With ten minutes left in the competition, the word “accepted” finally popped on screen. Seniors Ethan Arnold and Ryan Rice and junior Supawit Chockchowwat rejoiced. They would be heading to Portugal next spring to compete in the International Collegiate Programming Contest.
The team of three earned entry after winning first place at last month’s ICPC South Central USA Regional Competition, which was held at Baylor University.
“Our win at regionals was pretty surprising because we weren’t in first in the contest until the last ten minutes,” Rice said.
The competition consists of 12 questions, and the team that correctly answers the most questions wins. Arnold said that until the last few minutes, the leading teams were all tied at 10 questions.
“We were frantically debugging our code for one problem that no one had solved yet because we were pretty sure that our idea was right, but we had a bug somewhere,” Arnold said. “We figured that if we got this problem right, we’d probably win, but if we didn’t, we had no chance.”
Despite penalties for incorrect submissions (in the case of a tie), the team continued to debug their code, Rice said.
“We just stared at the same 50 lines of code to try to figure out what was wrong, and the bug wasn’t even obvious, because we fixed it thinking it probably wouldn’t make a difference and just kept looking for errors,” Rice said. “When it finally said accepted, we were like, ‘Alright, that’s it.’”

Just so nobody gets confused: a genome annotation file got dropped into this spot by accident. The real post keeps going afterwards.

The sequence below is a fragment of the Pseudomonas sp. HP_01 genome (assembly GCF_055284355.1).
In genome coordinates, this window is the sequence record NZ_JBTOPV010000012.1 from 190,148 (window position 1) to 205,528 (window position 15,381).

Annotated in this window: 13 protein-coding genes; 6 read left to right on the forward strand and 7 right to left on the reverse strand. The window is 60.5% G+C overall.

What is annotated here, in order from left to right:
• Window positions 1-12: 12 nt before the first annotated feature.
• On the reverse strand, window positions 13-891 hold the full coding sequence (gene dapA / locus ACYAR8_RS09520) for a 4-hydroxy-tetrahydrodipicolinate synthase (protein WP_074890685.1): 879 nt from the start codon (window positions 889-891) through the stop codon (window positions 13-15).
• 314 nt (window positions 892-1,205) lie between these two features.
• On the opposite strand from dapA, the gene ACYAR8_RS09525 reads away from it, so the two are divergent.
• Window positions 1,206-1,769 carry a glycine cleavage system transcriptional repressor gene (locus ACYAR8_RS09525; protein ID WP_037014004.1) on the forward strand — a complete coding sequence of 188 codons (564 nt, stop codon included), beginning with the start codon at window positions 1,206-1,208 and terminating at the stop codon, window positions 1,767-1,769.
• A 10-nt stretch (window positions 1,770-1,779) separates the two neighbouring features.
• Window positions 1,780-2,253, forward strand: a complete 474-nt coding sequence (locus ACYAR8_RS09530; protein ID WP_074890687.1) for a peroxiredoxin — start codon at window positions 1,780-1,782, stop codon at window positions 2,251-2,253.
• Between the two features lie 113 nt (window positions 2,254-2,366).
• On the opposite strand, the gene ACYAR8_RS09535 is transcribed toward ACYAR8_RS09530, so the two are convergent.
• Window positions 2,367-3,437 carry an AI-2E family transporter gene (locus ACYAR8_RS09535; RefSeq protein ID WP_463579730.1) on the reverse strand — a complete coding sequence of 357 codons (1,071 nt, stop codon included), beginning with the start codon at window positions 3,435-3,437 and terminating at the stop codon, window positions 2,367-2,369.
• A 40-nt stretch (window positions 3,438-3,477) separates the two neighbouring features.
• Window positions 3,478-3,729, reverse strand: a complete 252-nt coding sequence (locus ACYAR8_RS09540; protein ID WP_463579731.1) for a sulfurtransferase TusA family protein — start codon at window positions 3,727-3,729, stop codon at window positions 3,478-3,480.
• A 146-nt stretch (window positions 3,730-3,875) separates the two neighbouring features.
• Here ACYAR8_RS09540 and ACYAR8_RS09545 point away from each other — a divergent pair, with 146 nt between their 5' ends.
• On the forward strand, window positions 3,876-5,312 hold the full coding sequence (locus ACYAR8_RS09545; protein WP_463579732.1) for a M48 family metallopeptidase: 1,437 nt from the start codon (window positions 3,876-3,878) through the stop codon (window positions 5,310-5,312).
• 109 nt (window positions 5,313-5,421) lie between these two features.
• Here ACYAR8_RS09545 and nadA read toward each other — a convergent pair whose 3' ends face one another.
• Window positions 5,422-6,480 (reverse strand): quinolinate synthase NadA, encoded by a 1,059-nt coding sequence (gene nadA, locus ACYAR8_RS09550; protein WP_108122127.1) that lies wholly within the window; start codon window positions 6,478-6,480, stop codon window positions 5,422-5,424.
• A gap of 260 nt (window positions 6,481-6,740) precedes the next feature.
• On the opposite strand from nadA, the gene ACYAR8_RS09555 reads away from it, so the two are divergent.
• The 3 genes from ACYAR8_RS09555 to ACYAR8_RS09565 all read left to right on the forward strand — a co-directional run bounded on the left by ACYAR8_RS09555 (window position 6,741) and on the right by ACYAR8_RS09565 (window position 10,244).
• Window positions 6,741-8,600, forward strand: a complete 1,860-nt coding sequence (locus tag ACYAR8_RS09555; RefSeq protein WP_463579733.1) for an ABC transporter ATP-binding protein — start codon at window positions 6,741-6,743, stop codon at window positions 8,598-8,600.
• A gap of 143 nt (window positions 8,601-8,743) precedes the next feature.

According to Rice, this persistence is important in programming competitions.
“Even when you’re practicing and you don’t know the answer, you kind of just have to stare at a problem until you get to the solution and be persistent,” Rice said. “You can’t just always look for the solutions, because you can’t do that in the competition and you’ll never actually learn.”
Despite their frequent practice, the team said that they still felt pressure during the competition.
“We’ve done a lot of practicing and we were pretty comfortable with the algorithm and coding, but it seems like when we did the actual competition, all of our practice kind of just went up in the air,” Arnold said.
Still, the team said the most rewarding part was being told by the server that the code is correct.
“When you submit your code, you’ll know if you get the correct submission after about a few seconds,” Chockchowwat said. “So when it’s accepted, it’s like one of those ‘Eureka!’ moments.”
A sample question included trying to find the shortest path to a destination, given a large series of pathways.
“A lot of times, you want to reduce the problem to something you’ve already solved or close to something you know how to solve,” Rice said. “Most of the problems boil down to a mathematical question, but in competitive programming, the questions force you to make a more interesting observation to find the solution.”
This marks the third year in a row that a UT team has advanced to the world’s final.
“It’s a lot of pressure and excitement to be competing with the best teams in the world and see how we stack up,” Rice said. “If we practice a lot and have a good day at the competition, we want to try to be in the top 30 teams.”